THE World football governing body, FIFA, has suspended Nigeria till further notice after government interfered in the running of football in the country.
The most immediate effect of the ban is that the country will not be entitled to participate in the upcoming FIFA U-20 Women’s World Cup, coming up in Canada between August 5 and 24, except the suspension is lifted by July 15, 2014.
Nigeria will also forfeit an U-17 African qualifier in Democratic Republic of Congo, slated for July 20, if the ban is not lifted.
But the NFF in a statement late on Wednesday denied that FIFA had stopped Falconets from travelling.
In the statement by the NFF’s Acting General Secretary, Lawrence Katken, the body said, “It is a blatant lie to say FIFA refused to issue tickets to the Falconets. What happened was that the former General Secretary, Musa Amadu, mistakenly cancelled the earlier reservations, so when the delegation got to the airport, they could not find seats on the flight.
“FIFA has told us they are working hard at alternatives, because Lufthansa Airline flights from Abuja are fully booked for the next weeks, and promised to get the players and officials to their training camp in Canada even if they have to travel in batches, from Thursday (today).
Nigerian sports minister, Tammy Danagogo, had insisted the country would not be banned.
In a press statement on the website of the world football governing body, the FIFA Emergency Committee said it decided on Wednesday (yesterday) “to suspend the Nigeria Football Federation with immediate effect, on account of government interference. Article 13, par. 1 and article 17, par. 1 of the FIFA Statutes oblige member associations to manage their affairs independently and with no influence from third parties.”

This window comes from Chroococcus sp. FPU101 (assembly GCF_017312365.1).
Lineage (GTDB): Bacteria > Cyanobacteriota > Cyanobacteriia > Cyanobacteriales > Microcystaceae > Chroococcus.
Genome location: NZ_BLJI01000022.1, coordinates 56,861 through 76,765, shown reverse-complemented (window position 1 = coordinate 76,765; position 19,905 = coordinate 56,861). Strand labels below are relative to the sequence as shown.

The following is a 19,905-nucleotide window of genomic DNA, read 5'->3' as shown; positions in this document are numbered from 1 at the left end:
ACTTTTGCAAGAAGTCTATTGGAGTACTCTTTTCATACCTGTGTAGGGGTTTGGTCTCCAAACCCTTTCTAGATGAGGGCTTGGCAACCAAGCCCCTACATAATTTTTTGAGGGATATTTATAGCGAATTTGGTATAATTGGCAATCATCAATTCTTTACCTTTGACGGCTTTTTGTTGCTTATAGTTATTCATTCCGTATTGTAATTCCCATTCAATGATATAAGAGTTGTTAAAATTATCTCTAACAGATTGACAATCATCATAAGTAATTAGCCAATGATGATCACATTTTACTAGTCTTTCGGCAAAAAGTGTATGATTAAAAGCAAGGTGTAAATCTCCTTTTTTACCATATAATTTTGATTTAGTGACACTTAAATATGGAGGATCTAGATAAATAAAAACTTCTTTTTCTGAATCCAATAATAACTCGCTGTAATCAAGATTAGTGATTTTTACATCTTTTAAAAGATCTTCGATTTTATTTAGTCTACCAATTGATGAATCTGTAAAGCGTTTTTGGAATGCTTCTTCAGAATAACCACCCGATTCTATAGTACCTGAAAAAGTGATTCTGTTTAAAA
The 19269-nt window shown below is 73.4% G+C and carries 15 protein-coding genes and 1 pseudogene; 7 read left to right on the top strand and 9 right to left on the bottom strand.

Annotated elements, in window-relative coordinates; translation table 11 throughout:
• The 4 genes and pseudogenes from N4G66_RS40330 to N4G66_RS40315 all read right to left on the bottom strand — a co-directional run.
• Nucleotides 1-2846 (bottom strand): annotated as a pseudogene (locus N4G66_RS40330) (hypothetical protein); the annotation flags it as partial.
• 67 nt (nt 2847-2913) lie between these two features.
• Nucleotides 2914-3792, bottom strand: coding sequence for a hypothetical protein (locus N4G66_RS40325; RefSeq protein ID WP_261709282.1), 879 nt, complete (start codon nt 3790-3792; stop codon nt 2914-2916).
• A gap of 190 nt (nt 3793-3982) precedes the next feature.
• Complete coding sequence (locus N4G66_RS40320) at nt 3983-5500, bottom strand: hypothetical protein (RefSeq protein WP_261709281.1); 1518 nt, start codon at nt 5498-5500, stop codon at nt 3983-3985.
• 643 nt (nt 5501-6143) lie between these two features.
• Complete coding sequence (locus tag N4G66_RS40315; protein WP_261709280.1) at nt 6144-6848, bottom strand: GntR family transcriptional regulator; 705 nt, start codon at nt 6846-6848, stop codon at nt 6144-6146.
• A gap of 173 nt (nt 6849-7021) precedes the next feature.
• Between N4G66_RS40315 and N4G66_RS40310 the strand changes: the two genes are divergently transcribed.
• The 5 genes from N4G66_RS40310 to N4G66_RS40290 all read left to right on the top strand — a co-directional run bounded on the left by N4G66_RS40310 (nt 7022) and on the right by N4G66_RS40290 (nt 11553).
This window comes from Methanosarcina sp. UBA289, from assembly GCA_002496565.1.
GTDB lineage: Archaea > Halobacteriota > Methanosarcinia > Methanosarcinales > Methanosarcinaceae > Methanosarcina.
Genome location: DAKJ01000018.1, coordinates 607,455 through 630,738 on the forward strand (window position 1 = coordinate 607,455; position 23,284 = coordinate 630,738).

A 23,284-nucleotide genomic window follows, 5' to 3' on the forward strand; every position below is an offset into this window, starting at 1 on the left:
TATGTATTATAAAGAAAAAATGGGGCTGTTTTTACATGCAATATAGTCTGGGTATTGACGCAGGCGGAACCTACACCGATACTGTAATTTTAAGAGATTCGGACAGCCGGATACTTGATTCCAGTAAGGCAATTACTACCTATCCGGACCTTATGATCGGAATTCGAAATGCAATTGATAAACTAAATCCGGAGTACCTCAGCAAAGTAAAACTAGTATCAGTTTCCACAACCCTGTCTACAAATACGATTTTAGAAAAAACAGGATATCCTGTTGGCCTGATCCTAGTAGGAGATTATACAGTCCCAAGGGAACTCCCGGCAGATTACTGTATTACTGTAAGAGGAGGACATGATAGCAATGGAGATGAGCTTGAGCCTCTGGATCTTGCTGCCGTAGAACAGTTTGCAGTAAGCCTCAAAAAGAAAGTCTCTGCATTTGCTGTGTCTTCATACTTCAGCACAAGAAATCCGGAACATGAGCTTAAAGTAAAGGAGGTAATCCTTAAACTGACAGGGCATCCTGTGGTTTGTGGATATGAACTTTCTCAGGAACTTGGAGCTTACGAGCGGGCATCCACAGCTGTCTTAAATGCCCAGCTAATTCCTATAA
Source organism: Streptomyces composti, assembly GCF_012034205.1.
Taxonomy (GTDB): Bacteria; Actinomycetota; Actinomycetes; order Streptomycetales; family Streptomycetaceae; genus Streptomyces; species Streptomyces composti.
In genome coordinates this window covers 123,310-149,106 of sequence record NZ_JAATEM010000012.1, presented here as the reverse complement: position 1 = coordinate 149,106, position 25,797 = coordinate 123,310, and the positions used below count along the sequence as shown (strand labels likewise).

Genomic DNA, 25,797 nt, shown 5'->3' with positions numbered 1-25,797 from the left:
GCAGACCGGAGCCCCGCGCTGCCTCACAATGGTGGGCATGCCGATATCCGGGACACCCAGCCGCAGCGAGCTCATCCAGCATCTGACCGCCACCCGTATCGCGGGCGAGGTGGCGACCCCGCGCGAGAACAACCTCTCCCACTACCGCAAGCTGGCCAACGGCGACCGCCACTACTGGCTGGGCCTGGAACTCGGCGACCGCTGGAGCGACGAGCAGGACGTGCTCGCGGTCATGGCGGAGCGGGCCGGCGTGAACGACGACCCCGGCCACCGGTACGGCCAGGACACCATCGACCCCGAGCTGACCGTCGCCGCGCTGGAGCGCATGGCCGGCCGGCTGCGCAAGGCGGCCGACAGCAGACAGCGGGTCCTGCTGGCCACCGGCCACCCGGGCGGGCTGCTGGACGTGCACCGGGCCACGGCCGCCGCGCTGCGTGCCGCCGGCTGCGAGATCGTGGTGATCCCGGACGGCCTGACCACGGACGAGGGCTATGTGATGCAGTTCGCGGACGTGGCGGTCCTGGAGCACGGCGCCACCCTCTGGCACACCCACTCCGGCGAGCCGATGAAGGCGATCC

The decision, according to the statement, “follows a letter sent by FIFA to the NFF on 4 July 2014, in which it expressed its great concern after the NFF was served with court proceedings and consequently an order preventing the president of the NFF, the NFF Executive Committee members and the NFF Congress from running the affairs of Nigerian football was granted by a High Court of the Federal Republic of Nigeria.”
The said court order compels the Nigerian sports minister to appoint a senior member of the civil service to manage the NFF until the matter is heard in court, without giving any date for such a hearing.
The authorities then appointed a person who decided to convene an extraordinary general assembly on July 5, 2014.
“This extraordinary general assembly was convened in violation of the NFF statutes,” FIFA said.
Originally, an elective congress had been planned by the NFF to take place on August 26, 2014.
The FIFA statement further read, “The suspension will be lifted once the court actions have been withdrawn and the properly elected NFF Executive Committee, the NFF general assembly and the NFF administration are able to work without any interference in their affairs.
“As a result of this decision, no team from Nigeria of any sort (including clubs) can have any international sporting contact (art. 14 par. 3 of the FIFA Statutes).